Catholic Encyclopedia (1913)/Jean-Martin de Prades
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Jean-Martin de Prades
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A theologian, born about 1720 at Castelsarrasin (Diocese of Montauban), died in 1782 at Glogau, famous through an irreligious thesis. Having finished his preliminary studies, he went to Paris, where he lived in many seminaries, especially in that of St-Sulpice. He very soon became acquainted with the principal publishers of the "Encyclopédie", and supplied them with the article on "Certitude". About the end of 1751, he presented himself for the doctorate, driven, as a mémoire of that time says, "by the incredulous, who, in order to justify his blasphemies, wanted to have his doctrine approved by the Faculty". Prades wrote a very long thesis, which the examiners accepted without reading. The defence, which took place on 18 November, was very sharp, and the scandal broke out. On 15 December following, the Faculty declared several propositions to be "worthy of blame and censures". On 15 January following, the censure was published. According to Abbé de Prades, the soul is an unknown substance; sensations are the source of our ideas; the origin of civil law is might, from which are derived all notions of just and of unjust, of good and evil; natural law is empiric; revealed religion is only natural religion in its evolution; the chronology of Moses's books is false; the healings operated by Jesus Christ are doubtful miracles, since those operated by Esculapius present the same characteristics. The archbishop of Paris and several bishops approved the censure; afterwards, on the 2 March, Benedict XIV condemned the thesis; at last the Parliament of Paris issued a decree against the author; further, Stanislas, Duke of Lorraine, incited the Faculty against the Abbé.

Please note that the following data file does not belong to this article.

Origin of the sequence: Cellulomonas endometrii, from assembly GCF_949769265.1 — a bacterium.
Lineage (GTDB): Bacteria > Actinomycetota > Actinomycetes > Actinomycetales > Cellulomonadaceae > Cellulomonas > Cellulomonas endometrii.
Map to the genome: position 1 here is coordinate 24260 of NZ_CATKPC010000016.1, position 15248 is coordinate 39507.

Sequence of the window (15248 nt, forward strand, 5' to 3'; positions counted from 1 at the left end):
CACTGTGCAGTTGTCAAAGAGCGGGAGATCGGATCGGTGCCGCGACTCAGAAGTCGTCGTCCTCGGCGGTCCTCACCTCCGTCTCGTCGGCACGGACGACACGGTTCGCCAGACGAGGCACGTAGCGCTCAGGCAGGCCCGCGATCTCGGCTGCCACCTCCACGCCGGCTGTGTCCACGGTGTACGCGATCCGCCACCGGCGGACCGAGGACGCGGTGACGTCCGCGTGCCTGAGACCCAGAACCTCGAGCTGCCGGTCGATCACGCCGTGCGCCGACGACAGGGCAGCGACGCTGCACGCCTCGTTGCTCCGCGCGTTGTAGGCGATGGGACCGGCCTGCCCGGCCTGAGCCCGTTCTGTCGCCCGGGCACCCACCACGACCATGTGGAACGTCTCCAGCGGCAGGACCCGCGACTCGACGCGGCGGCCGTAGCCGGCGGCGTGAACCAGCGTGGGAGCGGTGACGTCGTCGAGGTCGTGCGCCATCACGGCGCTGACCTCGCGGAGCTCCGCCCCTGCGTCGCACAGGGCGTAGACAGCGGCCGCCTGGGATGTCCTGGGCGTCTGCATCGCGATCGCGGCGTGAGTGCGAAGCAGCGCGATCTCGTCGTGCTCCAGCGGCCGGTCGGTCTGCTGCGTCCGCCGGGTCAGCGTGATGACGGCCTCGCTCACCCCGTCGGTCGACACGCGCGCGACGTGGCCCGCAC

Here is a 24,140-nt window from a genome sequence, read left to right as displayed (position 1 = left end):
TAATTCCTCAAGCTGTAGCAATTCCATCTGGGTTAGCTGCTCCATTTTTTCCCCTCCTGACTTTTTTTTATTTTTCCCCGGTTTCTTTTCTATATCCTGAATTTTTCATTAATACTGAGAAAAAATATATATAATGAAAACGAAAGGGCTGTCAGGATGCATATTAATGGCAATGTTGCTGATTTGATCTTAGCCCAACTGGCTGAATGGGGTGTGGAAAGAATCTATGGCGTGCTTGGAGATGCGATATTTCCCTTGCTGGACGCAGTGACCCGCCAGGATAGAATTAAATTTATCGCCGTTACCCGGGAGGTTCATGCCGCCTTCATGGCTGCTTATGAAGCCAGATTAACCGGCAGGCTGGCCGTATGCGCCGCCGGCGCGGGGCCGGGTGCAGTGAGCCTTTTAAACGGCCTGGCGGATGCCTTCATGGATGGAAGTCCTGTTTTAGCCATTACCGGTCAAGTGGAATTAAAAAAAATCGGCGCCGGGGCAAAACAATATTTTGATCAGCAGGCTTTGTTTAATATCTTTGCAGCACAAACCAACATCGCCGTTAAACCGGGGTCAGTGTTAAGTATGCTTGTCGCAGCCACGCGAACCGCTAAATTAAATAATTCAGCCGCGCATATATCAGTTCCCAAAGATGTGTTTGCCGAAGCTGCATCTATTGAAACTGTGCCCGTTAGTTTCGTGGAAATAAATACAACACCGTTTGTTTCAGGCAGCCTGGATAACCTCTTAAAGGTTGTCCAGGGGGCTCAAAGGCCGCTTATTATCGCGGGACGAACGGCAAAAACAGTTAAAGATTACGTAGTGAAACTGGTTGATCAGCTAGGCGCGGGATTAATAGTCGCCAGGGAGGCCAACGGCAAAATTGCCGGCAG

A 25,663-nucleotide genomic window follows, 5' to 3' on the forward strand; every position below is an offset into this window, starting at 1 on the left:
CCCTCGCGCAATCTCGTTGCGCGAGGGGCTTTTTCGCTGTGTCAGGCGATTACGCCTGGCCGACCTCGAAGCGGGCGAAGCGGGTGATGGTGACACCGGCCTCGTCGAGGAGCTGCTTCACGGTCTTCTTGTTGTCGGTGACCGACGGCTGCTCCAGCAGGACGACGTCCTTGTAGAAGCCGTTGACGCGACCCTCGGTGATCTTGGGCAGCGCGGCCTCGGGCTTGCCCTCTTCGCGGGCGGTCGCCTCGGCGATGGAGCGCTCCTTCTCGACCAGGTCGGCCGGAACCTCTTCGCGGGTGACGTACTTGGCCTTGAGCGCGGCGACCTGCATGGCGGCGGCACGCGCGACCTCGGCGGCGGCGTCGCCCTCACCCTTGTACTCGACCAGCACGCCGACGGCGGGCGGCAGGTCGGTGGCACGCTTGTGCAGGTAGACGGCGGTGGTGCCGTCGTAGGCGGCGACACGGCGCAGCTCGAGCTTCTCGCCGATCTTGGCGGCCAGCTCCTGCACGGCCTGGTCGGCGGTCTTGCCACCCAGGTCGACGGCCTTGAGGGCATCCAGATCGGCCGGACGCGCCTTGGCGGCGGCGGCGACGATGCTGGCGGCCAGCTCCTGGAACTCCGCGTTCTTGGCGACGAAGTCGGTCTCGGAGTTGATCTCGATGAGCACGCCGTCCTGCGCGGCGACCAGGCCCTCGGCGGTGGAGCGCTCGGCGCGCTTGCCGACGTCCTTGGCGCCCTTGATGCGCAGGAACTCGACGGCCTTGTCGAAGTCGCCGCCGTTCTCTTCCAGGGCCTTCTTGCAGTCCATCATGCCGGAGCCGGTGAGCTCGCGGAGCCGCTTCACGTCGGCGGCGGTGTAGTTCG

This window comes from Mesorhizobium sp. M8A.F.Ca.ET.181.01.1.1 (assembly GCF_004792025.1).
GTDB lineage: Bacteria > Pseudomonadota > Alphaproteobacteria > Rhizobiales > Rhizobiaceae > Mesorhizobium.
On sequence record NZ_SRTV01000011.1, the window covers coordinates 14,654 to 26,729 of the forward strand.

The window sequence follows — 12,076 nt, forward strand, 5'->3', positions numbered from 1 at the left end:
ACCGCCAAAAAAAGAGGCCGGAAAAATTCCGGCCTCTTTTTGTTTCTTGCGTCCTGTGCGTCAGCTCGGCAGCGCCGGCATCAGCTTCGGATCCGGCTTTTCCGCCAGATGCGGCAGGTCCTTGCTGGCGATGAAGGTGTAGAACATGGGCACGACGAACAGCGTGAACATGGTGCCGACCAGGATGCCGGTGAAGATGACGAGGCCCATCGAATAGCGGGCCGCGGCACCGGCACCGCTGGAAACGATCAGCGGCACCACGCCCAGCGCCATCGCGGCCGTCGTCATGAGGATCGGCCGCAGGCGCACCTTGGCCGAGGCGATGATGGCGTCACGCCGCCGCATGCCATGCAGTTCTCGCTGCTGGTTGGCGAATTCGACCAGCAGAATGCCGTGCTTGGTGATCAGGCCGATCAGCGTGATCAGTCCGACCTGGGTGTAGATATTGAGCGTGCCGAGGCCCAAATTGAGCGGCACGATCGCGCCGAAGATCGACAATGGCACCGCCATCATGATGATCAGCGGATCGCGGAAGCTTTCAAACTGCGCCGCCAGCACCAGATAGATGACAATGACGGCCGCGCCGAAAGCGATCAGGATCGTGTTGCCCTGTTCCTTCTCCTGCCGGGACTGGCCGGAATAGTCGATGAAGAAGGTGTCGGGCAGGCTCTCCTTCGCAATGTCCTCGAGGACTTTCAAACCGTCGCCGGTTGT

The latter found a refuge in Holland, where he published his "Apology" (1752). It consists of two parts: a third part containing "reflexions upon the Pastoral Letter of the bishop of Montauban and the Pastoral Instruction of the bishop of Auxerre" as written by Diderot. Le Père Brotier published "the Survey of the Apology of the Abbé de Prades" (1753). The question is whether the Abbé de Prades is not the author of an "Apology of the Abbé de Prades" in verse. Upon the recommendation of Voltaire and of the Marquis of Argens, the Abbé became lector to Frederick of Prussia and went to Berlin. Frederick gave him a pension and two canonries, the one at Oppeln, the other at Glogau. From the year 1753, negotiations were entered upon between the Abbé de Prades and the Bishop of Breslau, Philip von Schaffgotsch, with a view to a recantation. Frederick himself induced the Abbé to return to "the bosom of the Church". Benedict XIV and the Cardinal of Vencin wrote the formula of recantation which was signed by the Abbé. In 1754, the Faculty of Paris again inscribed the Abbé upon the list of bachelors. The Abbé de Prades became the archdeacon of the Chapter of Glogau, and died in that town in 1782.
Besides the works quoted, he left an "Abrégé de l'histoire ecclésiastique de Fleury", tr. Berne (Berlin, 1767), II vols., with a violently anti-catholic preface written by Frederick II. This would make us doubt the sincerity of the recantation of the Abbé de Prades. To him is generally ascribed "le Tombeau de la Sorbonne" translated from Latin (1782). According to Quérard, he left in manuscript a complete translation of Tacitus, which remains unpublished. What has become of the manuscript is unknown. It is said also that he worked, before leaving France, at a Treatise on "the Truth of Religion".
Acta. S. Facultatis Paris. circa J. M. de Prades (Paris, 1794); CHIELAND, Souvenirs de Berlin (3rd ed., IV, 368); FEHET, La Faculté de théologie de Paris, VI (Paris, 1909), 183-193.